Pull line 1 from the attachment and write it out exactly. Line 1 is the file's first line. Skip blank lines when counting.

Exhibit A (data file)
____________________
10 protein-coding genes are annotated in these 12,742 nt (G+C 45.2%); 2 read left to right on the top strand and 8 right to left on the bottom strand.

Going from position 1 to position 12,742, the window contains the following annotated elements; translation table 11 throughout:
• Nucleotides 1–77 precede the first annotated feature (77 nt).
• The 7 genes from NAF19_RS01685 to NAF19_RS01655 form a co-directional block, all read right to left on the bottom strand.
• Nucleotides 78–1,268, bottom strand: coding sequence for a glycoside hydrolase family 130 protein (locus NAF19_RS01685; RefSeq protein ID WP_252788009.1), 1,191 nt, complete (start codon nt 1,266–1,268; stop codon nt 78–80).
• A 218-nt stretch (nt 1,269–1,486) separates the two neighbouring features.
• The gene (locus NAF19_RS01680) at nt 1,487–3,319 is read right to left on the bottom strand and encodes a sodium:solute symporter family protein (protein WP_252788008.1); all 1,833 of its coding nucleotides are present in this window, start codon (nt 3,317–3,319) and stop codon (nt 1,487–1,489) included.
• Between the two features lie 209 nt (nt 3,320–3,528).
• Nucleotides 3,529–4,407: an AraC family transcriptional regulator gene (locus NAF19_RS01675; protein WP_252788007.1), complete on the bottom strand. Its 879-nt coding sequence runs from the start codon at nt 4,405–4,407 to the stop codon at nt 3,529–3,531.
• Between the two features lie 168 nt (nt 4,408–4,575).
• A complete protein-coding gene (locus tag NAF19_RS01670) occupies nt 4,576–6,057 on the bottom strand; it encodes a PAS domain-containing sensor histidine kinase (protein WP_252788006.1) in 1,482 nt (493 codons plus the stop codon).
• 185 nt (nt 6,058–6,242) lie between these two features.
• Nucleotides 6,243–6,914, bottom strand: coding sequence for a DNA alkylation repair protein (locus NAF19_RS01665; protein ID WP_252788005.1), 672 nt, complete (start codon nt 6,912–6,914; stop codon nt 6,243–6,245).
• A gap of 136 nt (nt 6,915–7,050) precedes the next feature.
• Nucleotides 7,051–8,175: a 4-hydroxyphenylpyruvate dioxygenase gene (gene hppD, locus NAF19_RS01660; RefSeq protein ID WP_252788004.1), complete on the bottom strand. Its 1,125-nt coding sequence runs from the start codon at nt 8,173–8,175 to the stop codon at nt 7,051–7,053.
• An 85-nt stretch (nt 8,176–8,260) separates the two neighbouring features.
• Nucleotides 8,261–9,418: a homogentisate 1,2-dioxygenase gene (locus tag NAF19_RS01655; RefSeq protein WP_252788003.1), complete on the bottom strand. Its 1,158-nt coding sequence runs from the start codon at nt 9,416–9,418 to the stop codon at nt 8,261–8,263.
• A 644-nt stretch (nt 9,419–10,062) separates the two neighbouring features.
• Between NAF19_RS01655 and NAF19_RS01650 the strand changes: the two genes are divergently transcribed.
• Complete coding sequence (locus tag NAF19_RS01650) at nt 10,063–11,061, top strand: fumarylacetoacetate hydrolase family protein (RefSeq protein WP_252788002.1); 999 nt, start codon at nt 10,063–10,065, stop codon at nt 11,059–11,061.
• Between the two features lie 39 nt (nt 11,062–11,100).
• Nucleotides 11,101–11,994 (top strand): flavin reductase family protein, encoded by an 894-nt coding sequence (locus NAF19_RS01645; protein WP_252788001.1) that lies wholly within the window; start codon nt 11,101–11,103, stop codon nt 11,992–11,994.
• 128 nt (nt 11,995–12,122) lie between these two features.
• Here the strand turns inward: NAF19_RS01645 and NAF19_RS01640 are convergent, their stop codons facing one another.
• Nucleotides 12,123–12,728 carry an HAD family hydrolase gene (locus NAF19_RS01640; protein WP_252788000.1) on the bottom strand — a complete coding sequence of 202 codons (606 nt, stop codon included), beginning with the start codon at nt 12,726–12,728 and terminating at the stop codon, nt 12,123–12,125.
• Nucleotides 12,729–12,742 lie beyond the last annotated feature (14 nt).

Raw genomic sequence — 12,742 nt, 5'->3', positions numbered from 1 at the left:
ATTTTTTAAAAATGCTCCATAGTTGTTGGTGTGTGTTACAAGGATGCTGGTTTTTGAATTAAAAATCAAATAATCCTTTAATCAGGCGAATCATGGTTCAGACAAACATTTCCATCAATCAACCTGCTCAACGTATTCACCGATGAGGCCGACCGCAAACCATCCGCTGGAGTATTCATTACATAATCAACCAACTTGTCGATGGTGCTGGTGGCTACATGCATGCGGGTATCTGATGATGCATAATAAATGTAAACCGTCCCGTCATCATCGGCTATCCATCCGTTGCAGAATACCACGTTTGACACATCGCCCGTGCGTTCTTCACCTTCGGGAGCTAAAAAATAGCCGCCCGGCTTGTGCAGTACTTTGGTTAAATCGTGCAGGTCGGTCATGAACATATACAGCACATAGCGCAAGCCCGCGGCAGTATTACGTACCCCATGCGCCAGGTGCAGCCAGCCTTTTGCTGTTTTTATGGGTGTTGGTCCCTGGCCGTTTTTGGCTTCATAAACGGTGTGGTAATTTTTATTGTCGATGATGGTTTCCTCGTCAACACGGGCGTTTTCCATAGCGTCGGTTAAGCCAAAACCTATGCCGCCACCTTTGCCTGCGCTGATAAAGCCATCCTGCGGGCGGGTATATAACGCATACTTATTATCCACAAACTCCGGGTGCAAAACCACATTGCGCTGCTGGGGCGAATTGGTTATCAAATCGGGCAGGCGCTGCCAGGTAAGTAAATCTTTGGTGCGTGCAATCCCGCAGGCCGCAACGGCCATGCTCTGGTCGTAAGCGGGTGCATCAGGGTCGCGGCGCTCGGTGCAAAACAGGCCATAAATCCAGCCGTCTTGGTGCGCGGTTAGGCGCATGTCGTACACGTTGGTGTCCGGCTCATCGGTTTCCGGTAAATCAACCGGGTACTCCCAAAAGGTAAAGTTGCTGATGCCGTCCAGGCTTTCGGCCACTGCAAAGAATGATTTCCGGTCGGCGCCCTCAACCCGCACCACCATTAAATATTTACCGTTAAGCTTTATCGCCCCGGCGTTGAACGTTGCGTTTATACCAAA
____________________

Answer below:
10 protein-coding genes are annotated in these 12,742 nt (G+C 45.2%); 2 read left to right on the top strand and 8 right to left on the bottom strand.